Winter Park Vietnam War veteran, who died from Agent Orange effects, to be honored in Washington, D.C.
By MARTIN E. COMAS
JUN 13, 2019
Just months after Robert Earl Hanson graduated from Colonial High School in 1966, the outgoing young man known as “Bobby” found himself thrust into the jungles of Vietnam as an Army private carrying a teletype machine and a rifle.
Patricia Hanson holds an old photo of her and her late husband, Robert Earl Hanson, who died in June 2018 of cancer caused by exposure to Agent Orange. (Martin E. Comas / Orlando Sentinel)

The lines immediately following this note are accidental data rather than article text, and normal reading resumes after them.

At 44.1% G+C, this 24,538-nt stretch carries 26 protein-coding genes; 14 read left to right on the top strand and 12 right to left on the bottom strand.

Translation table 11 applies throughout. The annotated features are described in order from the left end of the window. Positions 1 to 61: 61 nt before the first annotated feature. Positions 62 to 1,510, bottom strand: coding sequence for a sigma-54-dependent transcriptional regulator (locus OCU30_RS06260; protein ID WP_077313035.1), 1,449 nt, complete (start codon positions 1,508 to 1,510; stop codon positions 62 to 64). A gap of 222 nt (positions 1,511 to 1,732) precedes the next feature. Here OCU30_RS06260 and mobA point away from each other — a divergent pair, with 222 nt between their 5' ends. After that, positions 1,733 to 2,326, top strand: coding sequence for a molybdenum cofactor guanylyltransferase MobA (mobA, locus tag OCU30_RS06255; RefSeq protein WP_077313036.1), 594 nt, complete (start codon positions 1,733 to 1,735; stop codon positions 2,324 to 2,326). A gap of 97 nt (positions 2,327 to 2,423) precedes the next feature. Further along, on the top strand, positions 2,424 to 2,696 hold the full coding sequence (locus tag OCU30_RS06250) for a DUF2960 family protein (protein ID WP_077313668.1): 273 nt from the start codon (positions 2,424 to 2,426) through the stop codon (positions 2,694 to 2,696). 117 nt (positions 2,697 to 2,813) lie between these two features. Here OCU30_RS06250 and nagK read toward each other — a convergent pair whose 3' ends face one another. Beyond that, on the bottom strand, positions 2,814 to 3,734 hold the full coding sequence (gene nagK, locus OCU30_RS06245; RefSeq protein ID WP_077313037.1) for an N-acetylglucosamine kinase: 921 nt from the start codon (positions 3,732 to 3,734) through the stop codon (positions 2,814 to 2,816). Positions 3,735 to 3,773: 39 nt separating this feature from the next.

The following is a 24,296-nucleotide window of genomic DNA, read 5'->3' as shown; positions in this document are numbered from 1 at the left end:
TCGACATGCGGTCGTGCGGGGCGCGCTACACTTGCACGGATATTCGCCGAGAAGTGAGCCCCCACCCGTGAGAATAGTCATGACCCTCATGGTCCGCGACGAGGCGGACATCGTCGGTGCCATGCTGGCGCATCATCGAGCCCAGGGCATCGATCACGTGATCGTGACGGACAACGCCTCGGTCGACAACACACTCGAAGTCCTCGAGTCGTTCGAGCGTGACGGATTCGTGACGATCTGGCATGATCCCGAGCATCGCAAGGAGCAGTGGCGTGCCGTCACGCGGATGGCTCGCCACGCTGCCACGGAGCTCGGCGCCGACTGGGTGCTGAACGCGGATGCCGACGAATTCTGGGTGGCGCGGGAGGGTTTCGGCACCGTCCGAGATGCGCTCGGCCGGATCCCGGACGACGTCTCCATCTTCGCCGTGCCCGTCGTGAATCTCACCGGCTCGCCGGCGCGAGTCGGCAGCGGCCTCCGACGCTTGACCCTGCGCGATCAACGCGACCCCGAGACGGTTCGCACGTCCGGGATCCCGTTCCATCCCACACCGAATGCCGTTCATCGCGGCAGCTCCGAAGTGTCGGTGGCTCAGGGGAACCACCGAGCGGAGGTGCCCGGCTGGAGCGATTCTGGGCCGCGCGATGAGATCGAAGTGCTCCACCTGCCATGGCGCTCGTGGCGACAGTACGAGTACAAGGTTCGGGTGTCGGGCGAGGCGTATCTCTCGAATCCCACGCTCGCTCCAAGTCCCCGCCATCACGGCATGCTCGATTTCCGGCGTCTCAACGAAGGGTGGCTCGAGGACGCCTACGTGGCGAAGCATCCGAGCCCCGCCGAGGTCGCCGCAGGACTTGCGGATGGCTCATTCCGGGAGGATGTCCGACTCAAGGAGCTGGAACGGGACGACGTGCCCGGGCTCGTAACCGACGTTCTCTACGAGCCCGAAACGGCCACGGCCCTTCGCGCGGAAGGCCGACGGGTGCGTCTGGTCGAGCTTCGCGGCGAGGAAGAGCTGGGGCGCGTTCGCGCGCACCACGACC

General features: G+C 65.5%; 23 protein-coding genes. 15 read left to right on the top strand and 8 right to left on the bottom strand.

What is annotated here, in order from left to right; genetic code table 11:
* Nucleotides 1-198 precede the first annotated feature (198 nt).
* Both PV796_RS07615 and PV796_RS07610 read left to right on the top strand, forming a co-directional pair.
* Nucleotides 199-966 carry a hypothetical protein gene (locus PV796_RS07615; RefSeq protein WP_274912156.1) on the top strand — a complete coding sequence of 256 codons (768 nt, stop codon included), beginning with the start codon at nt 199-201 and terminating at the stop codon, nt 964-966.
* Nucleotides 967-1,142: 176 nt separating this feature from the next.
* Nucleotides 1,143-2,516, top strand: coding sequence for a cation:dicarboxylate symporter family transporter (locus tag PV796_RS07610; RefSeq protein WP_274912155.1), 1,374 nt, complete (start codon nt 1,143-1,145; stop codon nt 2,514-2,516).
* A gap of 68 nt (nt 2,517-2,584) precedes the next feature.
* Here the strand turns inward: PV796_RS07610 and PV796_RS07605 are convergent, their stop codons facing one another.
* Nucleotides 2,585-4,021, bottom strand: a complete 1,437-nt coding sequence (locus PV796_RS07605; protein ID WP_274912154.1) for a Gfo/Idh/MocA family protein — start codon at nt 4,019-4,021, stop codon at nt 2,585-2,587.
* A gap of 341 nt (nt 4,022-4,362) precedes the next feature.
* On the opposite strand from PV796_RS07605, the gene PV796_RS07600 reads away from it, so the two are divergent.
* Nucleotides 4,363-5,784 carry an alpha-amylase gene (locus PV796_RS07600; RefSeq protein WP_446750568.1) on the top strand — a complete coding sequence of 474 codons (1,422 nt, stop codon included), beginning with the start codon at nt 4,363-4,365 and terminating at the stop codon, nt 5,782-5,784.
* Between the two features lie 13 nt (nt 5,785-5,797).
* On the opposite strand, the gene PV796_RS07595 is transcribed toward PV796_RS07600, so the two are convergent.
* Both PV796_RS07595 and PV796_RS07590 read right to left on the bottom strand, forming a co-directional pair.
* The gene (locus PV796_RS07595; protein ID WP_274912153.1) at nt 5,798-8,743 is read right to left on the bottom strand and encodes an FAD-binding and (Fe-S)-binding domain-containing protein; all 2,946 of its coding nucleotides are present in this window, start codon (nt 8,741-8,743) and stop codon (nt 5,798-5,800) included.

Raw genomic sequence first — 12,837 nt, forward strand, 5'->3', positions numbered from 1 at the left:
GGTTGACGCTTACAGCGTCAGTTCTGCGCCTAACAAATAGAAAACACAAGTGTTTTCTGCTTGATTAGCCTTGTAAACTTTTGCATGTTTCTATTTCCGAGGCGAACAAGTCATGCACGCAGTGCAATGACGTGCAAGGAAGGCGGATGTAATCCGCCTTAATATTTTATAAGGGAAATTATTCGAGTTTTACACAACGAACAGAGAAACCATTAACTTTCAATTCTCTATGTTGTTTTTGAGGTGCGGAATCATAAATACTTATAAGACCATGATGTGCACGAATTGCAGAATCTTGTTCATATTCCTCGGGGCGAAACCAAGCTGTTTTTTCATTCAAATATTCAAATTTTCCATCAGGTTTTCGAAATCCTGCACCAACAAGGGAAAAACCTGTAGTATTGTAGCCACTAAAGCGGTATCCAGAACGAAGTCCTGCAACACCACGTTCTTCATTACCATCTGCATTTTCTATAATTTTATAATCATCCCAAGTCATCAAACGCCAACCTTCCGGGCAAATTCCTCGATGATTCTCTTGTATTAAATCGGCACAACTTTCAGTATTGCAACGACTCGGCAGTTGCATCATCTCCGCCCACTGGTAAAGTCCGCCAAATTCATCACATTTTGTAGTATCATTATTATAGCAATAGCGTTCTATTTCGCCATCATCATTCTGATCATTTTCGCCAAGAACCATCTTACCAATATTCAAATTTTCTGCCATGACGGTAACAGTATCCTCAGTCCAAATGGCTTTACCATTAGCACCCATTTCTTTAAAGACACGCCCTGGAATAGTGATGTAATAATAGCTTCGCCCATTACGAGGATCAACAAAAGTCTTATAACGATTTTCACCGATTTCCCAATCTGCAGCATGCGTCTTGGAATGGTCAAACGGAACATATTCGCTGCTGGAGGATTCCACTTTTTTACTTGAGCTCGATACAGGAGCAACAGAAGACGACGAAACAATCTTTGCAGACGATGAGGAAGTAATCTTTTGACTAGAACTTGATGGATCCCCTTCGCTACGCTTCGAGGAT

At the time, U.S. military planes were spraying millions of gallons of the defoliant Agent Orange across the Vietnamese countryside to expose enemy soldiers during the Vietnam War.
Hanson, like millions of other American and Vietnamese soldiers, was exposed to the dangerous herbicide. It led to Hanson’s malignant lung cancer decades later and ultimately caused his death on June 29, 2018, at the age of 69, according to doctors.
On Saturday, Hanson will be among 536 deceased veterans — including 13 from Florida — who will be inducted into the Vietnam Veterans Memorial Fund’s “In Memory Program” as part of an annual three-day ceremony held every June in Washington, D.C.
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